Thursday, January 24, 2019

Book Problems.

If there is such thing as having a "book problem" I am sure I am in trouble.

How do you gauge a legitimate book problem anyway? Because, I have at least 10, maybe 20 books that I have purchased yet not been able to get to reading yet. I am also unwilling to look through my Amazon orders and see how many books were purchased this year. That number might be a little too large to deal with.

When we got bookshelves in our homeschool room this summer I was so relieved. I had stacks of various kinds of books lined up against one of the walls. I thought for sure that my new shelves would store everything, help me clear out some other shelves and areas upstairs, and leave me with space for more books (just what I needed). But yeah, all those shelves are currently full, well, overflowing might be a better description.

So what do you do? I told my husband that my problem was simply too few bookshelves.

We had an empty space that is perfectly sized for a bookshelf, so when my husband got a new shelf for his office (which he really did need), I convinced him to buy a matching one for that space upstairs. And it looks SO nice! But, I learned a good lesson about bookshelves.

It helps when they have sides!

These shelves are all cool, very minimalistic, and just have these iron-looking frames, so if I want to stack my books upright and proper, I'll need to go and buy some legitimate book-ends.

Non-fiction is definitely my genre of choice. I love reading about learning skills, or philosophy, or about the lives of real-life people. I've been gathering more Christian Biographies too, as they are just so faith-building and encouraging, in all the most valuable ways. I've been slowly gathering books on art, both instructional and for looking/discussing qualities, and that pace has gone up a few notches over the last few months.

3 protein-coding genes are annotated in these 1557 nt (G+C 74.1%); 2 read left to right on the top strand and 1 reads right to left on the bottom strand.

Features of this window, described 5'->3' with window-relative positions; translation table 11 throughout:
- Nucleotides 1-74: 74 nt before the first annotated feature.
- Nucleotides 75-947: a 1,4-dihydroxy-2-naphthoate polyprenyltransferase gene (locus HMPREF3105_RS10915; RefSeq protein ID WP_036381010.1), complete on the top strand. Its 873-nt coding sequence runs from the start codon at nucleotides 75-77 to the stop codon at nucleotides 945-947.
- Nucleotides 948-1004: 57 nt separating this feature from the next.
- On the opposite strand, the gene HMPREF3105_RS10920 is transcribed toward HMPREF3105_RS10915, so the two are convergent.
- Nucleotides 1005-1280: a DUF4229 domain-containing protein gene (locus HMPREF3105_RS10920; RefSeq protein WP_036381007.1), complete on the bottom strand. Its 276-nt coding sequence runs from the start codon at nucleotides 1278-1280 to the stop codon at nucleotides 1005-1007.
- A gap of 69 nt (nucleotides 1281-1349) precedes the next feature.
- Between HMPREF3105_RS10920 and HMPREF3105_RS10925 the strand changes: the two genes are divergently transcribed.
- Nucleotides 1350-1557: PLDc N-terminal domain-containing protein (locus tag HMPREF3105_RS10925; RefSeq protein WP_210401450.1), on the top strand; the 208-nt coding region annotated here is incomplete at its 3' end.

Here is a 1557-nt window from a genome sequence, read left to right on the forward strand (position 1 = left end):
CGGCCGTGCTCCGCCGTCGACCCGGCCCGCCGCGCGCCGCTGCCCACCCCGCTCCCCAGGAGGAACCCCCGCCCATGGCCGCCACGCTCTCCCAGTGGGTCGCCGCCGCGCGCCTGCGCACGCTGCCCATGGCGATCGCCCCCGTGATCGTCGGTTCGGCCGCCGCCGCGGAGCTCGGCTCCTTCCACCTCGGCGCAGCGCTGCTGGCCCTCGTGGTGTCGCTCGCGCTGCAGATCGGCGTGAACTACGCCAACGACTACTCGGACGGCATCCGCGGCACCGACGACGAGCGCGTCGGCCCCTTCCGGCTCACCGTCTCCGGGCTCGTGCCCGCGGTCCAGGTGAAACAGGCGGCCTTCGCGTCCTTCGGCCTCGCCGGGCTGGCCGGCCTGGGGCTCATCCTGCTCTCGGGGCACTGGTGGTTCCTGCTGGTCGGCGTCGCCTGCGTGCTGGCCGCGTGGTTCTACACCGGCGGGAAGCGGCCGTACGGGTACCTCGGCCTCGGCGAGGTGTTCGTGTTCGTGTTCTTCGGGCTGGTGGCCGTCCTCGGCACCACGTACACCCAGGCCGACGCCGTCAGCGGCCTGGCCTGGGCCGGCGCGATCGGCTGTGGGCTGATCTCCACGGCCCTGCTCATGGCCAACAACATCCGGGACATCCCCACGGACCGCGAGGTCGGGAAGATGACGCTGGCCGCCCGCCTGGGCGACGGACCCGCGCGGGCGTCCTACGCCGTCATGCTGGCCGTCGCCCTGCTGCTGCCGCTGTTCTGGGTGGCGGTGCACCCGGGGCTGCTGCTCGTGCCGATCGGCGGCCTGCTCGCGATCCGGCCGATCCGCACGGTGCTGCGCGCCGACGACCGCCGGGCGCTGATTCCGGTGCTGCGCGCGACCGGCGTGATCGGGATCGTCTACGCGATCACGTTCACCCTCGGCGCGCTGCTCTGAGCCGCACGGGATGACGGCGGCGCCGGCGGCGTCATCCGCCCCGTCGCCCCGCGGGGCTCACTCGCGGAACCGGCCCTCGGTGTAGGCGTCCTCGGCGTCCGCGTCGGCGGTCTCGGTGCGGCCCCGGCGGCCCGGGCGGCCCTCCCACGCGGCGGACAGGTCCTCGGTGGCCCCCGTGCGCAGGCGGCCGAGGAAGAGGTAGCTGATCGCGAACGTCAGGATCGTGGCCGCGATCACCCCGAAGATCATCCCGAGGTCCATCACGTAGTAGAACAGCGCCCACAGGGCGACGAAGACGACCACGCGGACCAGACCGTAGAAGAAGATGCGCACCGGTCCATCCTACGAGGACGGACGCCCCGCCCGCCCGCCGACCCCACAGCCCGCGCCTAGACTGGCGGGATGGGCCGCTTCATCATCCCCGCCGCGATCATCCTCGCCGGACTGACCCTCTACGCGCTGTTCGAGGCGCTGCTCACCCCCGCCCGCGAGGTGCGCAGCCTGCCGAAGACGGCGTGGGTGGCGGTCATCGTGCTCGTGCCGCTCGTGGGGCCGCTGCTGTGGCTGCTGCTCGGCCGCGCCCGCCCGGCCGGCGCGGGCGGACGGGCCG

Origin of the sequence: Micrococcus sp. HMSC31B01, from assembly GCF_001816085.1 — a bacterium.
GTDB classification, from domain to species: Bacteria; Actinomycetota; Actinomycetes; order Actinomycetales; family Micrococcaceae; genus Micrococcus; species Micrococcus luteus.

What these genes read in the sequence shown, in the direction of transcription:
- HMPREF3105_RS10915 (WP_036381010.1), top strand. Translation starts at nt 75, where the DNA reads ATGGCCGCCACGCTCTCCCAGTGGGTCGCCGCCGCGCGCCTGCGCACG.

My husband has no mind's eye (like actually zero ability to see anything in his head) so he reads zero fiction. It's too hard for him to try and keep the story in his mind without seeing anything in his imagination. He's great at reading fiction out loud to the kids though. His voices are always SO much better than mine... plus he doesn't cry at sad parts like I do. Seriously, The Penderwicks in Spring has got me bawling in every stinking chapter. My kids are pretty over it and sometimes offer to read the parts that I cannot read without crying.

Books about writing, and now about reading too, are all over the place here in my home. Have they made me a better writer? Eh, it's debatable. I think I've actually become a better writer more from reading incredible writers, since one of my best talents is paying attention. I'm excited to read Reading Like a Writer and see what else I can glean.

I hope if you don't have a book problem right now, you'll make some headway on that. It is a beautiful (though sometimes depressing) thing to be surrounded by an abundance of books. I am never as alone as I feel, and my books are a gateway to feeling at one with history and remembering the presence of my God who created it all.

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